Saturday, June 16, 2012

Day 12 - Interviewing Samuel Tom Holiday

Samuel Tom Holiday was a Navajo Code Talker in the South Pacific during World War II.  He and many other Navajo Marines used their native language in a code that proved to be unbreakable.  This code helped turn the tide in the U.S. war against Japan and surely saved thousand of lives.

(above four photos by Shannon Bolte)

Members of the 2012 Navajo Oral History project class visited Samuel Holiday in Kayenta, Arizona, today (Friday, June 15, 2012), to hear his stories about serving in the war and using the code that confounded the Japanese.

(above four photos by Kelly Kusilek)

The team interviewing Samuel Holiday posed for a photo with him in the Navajo Code Talker Museum. Pictured, left to right, are: Liam Krause, Rachel Rivers, Miranda Haskie, Samuel T. Holiday, Christine Willie and Kelsey Curtis. 
(photo by Kelly Kusilek)

After interviewing Sam, the group also interviewed his daughters Helena and Carol, his son Ricky, and his grandson Preston.  Later in the afternoon, the students visited the Code Talker Museum in Kayenta, then stopped by the Holiday home searching for great images to serve as b-roll during the documentary film.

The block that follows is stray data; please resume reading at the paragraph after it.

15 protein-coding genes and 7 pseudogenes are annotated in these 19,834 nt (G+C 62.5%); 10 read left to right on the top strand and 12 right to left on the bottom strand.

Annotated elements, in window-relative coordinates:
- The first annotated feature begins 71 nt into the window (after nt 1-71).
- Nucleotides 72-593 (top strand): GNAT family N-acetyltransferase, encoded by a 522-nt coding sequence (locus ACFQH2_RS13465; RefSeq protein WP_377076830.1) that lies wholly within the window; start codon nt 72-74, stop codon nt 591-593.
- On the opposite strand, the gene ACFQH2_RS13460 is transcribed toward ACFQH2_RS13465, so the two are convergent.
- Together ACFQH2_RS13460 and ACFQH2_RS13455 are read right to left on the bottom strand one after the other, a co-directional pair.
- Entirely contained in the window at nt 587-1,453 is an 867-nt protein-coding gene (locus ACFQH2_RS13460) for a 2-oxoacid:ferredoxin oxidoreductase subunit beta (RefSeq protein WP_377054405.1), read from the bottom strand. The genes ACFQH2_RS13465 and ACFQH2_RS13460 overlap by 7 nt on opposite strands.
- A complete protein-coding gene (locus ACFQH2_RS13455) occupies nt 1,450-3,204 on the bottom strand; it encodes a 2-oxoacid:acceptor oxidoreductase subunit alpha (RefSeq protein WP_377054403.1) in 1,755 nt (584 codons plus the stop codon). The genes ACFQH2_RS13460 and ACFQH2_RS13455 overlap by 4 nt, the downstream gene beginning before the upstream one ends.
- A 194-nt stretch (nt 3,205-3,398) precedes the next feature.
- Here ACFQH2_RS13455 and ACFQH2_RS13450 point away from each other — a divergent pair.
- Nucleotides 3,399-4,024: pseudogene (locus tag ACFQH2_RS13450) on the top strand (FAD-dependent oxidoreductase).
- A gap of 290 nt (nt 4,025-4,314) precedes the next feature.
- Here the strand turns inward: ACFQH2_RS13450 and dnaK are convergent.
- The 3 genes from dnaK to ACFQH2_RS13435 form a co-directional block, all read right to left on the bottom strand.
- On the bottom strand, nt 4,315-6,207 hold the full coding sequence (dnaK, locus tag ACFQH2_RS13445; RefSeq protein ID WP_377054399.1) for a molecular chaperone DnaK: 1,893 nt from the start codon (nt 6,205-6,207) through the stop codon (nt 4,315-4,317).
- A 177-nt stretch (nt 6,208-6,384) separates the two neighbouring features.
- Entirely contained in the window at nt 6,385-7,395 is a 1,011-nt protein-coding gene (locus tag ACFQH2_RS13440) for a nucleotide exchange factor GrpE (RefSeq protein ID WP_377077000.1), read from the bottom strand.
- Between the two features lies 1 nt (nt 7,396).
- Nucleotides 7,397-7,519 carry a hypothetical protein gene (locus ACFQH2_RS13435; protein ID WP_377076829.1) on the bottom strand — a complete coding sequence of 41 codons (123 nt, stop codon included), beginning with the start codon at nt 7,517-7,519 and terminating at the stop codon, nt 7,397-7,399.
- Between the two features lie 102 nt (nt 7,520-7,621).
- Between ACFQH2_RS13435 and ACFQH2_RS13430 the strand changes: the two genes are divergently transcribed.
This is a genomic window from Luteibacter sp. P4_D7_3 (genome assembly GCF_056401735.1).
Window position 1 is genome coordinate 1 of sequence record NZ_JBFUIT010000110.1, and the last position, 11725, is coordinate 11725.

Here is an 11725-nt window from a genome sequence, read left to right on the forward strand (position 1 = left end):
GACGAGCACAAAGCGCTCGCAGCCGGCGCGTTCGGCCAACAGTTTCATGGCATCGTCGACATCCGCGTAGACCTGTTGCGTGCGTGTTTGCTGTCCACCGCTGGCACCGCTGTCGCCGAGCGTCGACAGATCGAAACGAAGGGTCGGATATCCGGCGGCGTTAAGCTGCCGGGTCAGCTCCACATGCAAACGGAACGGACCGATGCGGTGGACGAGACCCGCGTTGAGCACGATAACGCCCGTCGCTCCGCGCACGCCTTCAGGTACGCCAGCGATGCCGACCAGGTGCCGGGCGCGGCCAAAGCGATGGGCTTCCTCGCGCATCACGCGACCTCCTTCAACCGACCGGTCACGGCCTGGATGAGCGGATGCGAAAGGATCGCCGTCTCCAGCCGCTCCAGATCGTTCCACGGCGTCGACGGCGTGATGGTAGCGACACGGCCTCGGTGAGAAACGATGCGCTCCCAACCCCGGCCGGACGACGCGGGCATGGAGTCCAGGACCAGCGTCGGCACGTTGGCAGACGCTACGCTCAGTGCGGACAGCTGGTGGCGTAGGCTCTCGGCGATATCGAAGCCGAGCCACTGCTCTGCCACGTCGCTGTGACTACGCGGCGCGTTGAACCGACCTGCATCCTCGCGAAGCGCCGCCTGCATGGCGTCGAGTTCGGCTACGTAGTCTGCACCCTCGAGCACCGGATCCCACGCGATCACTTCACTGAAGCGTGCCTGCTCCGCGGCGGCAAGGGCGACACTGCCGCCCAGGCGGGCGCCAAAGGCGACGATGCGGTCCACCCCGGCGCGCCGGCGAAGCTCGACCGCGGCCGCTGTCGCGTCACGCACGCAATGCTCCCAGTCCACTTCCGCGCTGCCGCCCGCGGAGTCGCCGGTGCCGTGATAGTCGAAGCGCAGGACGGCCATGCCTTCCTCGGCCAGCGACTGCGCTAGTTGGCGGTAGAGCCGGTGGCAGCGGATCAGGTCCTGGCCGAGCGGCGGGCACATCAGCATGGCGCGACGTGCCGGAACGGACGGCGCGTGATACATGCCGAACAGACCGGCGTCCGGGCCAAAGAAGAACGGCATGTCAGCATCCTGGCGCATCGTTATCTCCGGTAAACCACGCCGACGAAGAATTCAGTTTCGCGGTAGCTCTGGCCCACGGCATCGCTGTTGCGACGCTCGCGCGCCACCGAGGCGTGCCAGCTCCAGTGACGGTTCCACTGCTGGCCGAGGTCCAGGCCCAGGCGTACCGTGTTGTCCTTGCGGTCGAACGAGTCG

(Ricky Gray being interviewed about his Dad, Samuel Holiday. Photo by Emily Gust)

(Samuel Holiday and his son, Ricky Gray. photo by Kelly Kusilek)

(Samuel Holiday and his daughter Helena.)

In the above photo, Samuel Holiday shows the Congressional Silver Medal he was awarded in 2001 by U.S. President George Bush.

On the way to and from the interview, we drove several hours in the van, with Robbie Christiano and others serving as iPod jockey, playing music to entertain everyone in the van.

(photo by Shannon Bolte)

Shannon Bolte, Joel Farber, Emily Gust. Photo by Sammi Luhmann

Kelly Kusilek enjoys the music also? photo by Sammi Luhmann

While driving to the mine where Samuel worked for years to shoot some photos, the group encountered ominous clouds and some rare rainfall in the high desert.  Since the group would arrive back to campus after normal cafeteria hours, we stopped at a local diner in Kayenta called the Blue Coffee Pot and enjoyed a delicious dinner.  Many in the group ordered Navajo Tacos with frybread... a meal that is quickly becoming a favorite among class members.

(photo by Sammi Luhmann)

1 comment:

  1. For anyone in the Winona/La Crosse area interested in trying a Navajo Taco, Carlos O'Kelly's in La Crosse offers a pretty accurate Navajo Taco for a reasonable price (Under $10) (I have no connection with Carlos O'Kelly's, however as a 2 year vet of the trip, and a huge Navajo Taco/Burger fan, I am always on the quest for good Navajo Food!) Looks like you are all having a great time, Keep Up the GREAT Work. You are doing something truly AWESOME.